Time to talk to girls about young, hot Stalin

To acknowledge, or to not acknowledge? That is the question.

Writing book acknowledgments can be so fraught. It should be a moment of triumph, cheer, relief. But there are so many potential pitfalls – forgetting people, sounding like a tosser, omitting crucial research assistance, sounding like a tosser, being excessively sentimental and sounding like a tosser.

The (not very) humble acknowledgements page has come under attack in recent years, from people who see it as an unnecessary exercise in pointless posturing and name dropping. Journalist Sam Sacks railed against the “undercurrent of faux-modest promotion” that “runs like a viral strain” on acknowledgment pages. American author Emily Gould advised against including them at all, pleading for writers “to have pity on the world, look out for your own best interests, and keep your acknowledgments spare or nonexistent. Your readers, trust me, will be thanking YOU.”

To acknowledge, or to not acknowledge? That is the question.
To acknowledge, or to not acknowledge? That is the question.

Others have suggested leaving a blank space in which people can insert their own names. And yet … there are people to applaud.

Having once forgotten to thank a hugely supportive, beautiful old boyfriend at a book launch – much to my horror and the continuing amusement of my friends – it was with particular caution that I approached writing the acknowledgments of a biography now whirring through the printers.

When a creative project has dominated years, turned you into a distracted recluse, and stretched the patience of people you love like an inflating wad of bubblegum, you want to get it right.

At least I thought this until I stumbled across the clever acknowledgments of a man called Brendan Pietsch, an assistant professor of religious studies at Nazarbayev University in Kazakhstan, who wrote in his book Dispensational Modernism: “I blame all of you. Writing this book has been an exercise in sustained suffering. The casual reader may, perhaps, exempt herself from excessive guilt, but for those of you who have played the larger role in prolonging my agonies with your encouragement and support, well …you know who you are, and you owe me.”

He made me wonder if maybe we have the whole thing wrong. Maybe instead of thanking – or cursing, as he did – the long list of lovely people who support us, maybe we need to scold, burn or gloat over those who didn’t.

Wouldn’t it be cathartic to write, and juicy to read, unacknowledgments? A list of people who kind of screwed things up for you, who hurled massive obstacles in front of you, who distracted and misoccupied you (I know that is not a word but it should be); who soaked up enormous amounts of your time on … not much and frankly make it seem amazing you have finished anything at all?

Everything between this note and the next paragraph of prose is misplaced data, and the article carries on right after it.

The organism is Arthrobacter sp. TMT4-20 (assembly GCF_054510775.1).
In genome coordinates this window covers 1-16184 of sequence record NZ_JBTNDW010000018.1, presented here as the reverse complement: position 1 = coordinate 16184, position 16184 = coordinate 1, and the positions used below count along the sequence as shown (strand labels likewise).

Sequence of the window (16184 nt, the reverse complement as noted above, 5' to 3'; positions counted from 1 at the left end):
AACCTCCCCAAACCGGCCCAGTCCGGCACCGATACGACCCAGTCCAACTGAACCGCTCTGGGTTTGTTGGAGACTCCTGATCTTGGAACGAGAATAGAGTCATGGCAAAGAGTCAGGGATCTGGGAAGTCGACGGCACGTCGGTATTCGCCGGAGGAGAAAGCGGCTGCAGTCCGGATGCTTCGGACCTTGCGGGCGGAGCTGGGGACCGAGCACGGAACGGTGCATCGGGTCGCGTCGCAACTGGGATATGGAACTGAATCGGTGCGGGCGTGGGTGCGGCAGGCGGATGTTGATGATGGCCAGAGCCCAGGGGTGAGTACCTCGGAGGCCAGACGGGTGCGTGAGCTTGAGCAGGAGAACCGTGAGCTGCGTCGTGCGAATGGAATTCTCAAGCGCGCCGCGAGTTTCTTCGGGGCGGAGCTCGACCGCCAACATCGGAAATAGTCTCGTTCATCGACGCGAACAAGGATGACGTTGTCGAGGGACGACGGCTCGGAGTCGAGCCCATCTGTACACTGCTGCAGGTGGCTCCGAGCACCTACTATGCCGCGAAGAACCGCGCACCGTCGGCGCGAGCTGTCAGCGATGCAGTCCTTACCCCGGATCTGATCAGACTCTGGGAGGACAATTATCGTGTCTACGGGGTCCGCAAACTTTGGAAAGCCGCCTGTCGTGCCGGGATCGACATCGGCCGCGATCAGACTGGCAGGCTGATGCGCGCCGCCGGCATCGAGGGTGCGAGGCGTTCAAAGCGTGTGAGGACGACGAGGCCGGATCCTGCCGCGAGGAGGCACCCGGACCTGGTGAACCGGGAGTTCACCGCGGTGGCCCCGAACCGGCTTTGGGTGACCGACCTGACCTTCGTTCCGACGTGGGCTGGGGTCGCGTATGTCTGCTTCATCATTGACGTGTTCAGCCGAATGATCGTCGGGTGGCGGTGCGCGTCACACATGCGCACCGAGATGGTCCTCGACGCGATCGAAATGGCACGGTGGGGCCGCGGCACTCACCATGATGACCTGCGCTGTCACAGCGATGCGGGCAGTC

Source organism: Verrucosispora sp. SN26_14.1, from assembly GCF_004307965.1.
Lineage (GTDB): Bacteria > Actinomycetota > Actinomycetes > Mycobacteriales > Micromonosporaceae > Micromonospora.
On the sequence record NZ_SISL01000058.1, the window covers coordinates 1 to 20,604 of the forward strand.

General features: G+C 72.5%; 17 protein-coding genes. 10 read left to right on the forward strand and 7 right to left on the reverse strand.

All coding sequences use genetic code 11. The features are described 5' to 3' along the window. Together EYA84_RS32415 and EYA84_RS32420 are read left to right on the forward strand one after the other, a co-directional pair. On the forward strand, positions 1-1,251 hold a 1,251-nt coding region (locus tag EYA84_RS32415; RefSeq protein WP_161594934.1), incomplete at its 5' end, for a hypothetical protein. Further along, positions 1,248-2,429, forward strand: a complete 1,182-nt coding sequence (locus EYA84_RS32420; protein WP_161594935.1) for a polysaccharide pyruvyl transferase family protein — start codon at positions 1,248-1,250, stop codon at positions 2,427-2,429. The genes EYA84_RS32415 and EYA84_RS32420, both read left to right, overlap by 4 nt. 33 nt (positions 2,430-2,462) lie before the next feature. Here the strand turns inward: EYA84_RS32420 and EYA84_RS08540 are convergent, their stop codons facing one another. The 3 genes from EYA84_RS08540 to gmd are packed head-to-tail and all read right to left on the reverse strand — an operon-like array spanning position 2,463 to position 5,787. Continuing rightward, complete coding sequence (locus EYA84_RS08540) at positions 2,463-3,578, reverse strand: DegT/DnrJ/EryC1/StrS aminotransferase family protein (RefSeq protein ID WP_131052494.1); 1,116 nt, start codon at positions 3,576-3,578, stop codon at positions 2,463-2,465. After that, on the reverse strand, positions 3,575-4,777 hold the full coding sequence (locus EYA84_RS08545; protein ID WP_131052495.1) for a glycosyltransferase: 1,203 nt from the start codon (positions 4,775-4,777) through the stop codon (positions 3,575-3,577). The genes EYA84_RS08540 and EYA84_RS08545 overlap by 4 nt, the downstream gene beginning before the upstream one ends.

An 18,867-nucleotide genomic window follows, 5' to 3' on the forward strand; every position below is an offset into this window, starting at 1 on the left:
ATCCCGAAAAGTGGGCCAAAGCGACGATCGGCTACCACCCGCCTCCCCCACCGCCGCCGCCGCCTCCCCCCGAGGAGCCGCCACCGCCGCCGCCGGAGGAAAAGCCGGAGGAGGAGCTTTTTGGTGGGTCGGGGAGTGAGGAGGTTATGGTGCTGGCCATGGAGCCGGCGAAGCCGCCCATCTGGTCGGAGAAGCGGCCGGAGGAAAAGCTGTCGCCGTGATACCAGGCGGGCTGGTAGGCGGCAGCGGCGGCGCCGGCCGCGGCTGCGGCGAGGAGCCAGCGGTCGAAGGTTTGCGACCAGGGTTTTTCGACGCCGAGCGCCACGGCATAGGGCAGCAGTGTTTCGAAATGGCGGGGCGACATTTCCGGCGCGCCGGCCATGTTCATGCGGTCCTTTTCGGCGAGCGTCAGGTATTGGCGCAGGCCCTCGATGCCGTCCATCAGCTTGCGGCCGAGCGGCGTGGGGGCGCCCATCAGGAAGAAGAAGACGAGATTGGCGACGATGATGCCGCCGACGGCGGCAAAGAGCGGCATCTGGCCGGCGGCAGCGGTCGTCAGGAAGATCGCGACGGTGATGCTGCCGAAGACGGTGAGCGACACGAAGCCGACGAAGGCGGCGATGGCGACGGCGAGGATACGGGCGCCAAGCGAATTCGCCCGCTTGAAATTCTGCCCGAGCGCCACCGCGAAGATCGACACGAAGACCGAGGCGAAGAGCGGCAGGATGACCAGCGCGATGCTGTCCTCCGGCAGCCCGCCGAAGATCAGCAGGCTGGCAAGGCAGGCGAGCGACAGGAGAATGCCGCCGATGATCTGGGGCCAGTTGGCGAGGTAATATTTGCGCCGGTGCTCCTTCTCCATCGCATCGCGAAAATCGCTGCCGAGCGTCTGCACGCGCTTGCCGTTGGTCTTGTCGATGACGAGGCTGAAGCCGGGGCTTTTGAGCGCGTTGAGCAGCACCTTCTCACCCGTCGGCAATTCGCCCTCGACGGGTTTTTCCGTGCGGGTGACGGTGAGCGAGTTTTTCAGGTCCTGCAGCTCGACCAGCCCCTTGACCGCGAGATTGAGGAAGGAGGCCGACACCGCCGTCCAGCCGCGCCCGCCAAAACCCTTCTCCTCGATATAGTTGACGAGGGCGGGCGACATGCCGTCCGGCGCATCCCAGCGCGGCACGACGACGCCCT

Take for example the inspiringly blunt Joseph Rotman, who dedicated his book An Introduction to Algebraic Topology: “To my wife Marganit and my children Ella Rose and Daniel Adam without whom this book would have been completed two years earlier.”

But you don’t just need to slam family members, you could sledge acquaintances as well. The people who asked endless, pointed, deflating questions about when you were finishing the book, not about what you had explored, found, delighted in, puzzled over. And while we thank excellent librarians, what about the ones who either fail to respond or deliberately ignore requests? The keepers of valuable documents who snubbed you, or only opened once a year for two weeks?

You could shake your fist at those who doubted your project, told you it couldn’t be done or cast it as mere pabulum. Think of the vengeful joy on the face of coach Mark Williams, who, after leading Port Adelaide to victory in the 2004 grand final memorably shouted out on stage to the sponsor who told him he could never win: “Allan Scott, you were wrong.”

You could also catalogue the grief and angst of personal lives; any lovers who enchanted you, stirred your brain to porridge, or broke your hearts; employers who routinely made you work overtime, and, in my case, the playground equipment that broke your child’s bones (Thank you Mona Vale Hospital, for the six weeks I spent there writing Chapter 10).

I could also have a special shout out to pests: the mice that infested my study in Philadelphia, the lice that clung stubbornly to my kids’ heads, the ticks that took two of my cat’s nine lives.

I could UN-dedicate mine to those who decry the humanities as a waste of time, or say that there is nothing new to learn about hugely important, myth-riddled women, or who dismiss history that looks at women as whole, complicated, curious and variable human beings as “ideological”. And also to politicians and bureaucrats who think arts funding is irrelevant, history contained only in war memorials and that fostering young imaginations in schools should not be part of the curriculum. To the senior writer who told me when I was pregnant with my first child that the only reason I had ever achieved anything was because I was young and female, and that I should stop working when I was a mother.

Sir, this book is not for you.

Wouldn’t that be fun? But it would also be self-indulgent, petulant and a bit graceless. I’ll only say the nice stuff instead.

Julia Baird hosts The Drum on ABCTV. Her biography of Queen Victoria will, at long last, be published in Australia next month. And she is infinitely grateful to everyone who lent a hand.